The International Energy Agency is predicting the return of higher oil prices, but not soon enough to end the gut punch to Alaska’s budget.
“We think that the market will gradually recover and we see about $80 oil price around 2020 to balance the markets,” said Fatih Birol, executive director of the Paris-based organization, explaining one of the key findings in this year’s World Energy Outlook.
Alaska North Slope crude has been selling for about $48 a barrel for months. This week the West Coast spot price fell below $46. So $80 sounds like an improvement. Around that price, Alaska’s effective tax rate on oil production begins to climb.
But another popular believe has it that $50 oil is the new normal, and Birol says he can’t rule it out. If fracking for oil in the Lower 48 became cheaper, and if new stability in the Middle East allowed countries like Iraq to step up production, Bierol says prices could remain low for years to come. But those are big “ifs.”
“We think, our World Energy Outlook highlights, that a $50 world, (for) 10 years or so, is rather unlikely,” he says.
Growth in renewables
One of the big stories in the World Energy Outlook this year is the rapid growth of renewable sources of power generation, including wind and solar. Birol says 60 cents of every dollar invested in power now goes to renewable energy.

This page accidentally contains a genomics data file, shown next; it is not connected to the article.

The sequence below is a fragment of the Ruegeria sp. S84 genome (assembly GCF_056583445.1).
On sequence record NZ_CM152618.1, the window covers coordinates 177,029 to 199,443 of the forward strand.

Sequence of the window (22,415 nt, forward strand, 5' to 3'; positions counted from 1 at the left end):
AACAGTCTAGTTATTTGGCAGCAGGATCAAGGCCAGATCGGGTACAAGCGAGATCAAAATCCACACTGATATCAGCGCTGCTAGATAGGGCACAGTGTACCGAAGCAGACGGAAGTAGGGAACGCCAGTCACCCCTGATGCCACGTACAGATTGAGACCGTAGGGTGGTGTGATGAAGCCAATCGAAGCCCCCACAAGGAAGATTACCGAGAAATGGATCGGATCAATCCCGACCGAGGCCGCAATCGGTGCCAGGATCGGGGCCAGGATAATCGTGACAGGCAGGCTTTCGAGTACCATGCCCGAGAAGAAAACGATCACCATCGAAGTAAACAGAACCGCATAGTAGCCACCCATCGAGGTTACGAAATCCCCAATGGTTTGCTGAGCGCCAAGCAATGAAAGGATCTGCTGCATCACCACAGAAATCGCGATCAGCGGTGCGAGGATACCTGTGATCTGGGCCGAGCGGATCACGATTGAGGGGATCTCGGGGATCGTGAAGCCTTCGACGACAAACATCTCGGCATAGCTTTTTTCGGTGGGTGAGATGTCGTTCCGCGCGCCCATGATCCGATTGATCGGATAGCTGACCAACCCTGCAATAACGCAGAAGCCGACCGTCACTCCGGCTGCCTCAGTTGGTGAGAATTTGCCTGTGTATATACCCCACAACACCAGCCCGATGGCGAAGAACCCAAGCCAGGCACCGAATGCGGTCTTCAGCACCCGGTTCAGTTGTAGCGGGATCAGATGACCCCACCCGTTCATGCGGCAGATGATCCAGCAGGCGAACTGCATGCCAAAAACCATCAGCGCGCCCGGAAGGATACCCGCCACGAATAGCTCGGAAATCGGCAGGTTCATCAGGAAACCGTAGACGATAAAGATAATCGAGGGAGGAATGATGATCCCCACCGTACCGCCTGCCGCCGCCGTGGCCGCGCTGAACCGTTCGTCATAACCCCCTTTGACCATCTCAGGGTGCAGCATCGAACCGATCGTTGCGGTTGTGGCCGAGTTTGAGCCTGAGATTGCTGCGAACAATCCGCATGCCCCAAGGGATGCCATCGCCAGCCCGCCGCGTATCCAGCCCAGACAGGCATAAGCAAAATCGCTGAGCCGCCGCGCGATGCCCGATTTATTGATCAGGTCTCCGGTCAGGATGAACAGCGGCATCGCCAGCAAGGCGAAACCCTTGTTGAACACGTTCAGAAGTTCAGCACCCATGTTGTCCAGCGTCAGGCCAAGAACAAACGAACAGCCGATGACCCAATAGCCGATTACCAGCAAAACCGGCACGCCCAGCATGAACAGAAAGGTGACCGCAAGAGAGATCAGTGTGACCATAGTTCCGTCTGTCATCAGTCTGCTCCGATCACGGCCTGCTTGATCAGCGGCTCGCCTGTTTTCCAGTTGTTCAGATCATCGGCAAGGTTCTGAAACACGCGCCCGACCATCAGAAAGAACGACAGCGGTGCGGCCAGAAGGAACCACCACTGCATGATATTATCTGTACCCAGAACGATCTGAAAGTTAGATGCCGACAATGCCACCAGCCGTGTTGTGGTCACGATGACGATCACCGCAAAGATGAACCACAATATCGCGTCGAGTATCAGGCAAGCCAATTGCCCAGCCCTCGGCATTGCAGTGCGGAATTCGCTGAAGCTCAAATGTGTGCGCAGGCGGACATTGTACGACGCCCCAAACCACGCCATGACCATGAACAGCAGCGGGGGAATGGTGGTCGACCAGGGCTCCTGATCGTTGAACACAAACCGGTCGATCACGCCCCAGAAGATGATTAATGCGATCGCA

“Renewables are not anymore a niche fuel,” he said. “Renewables became a mainstream fuel as of now.”
Charles Ebinger, an energy expert at the Brookings Institution in Washington, D.C., said this week that demand for oil worldwide will grow by as much as 19 million barrels a day in the coming decades. But Ebinger says he sees no bright spot for Alaska’s oil and gas future, due to both market economics and the energy policies of the Obama Administration, which Ebinger says are narrowly focused on climate change.
“I think Alaska is in big trouble,” said Ebinger, who described himself as a life-long Democrat. “I think with the current belief about fossil fuels permeating Washington, it’s not good for a resource-dependent state like Alaska.”
Alaskans can’t realistically expect oil prices to save the day, either. At recent production levels, the price would have to be well over $100 a barrel to balance the state budget.
Related stories from around the North:
Canada: Energy challenges in Canada’s North, Eye on the Arctic
Finland: Experts question Finland’s energy decisions, data, Yle News
Sweden: Will Sweden be able to produce enough energy in the future?, Radio Sweden
United States: Reindeer, oil at Energy Summit, Blog by Mia Bennett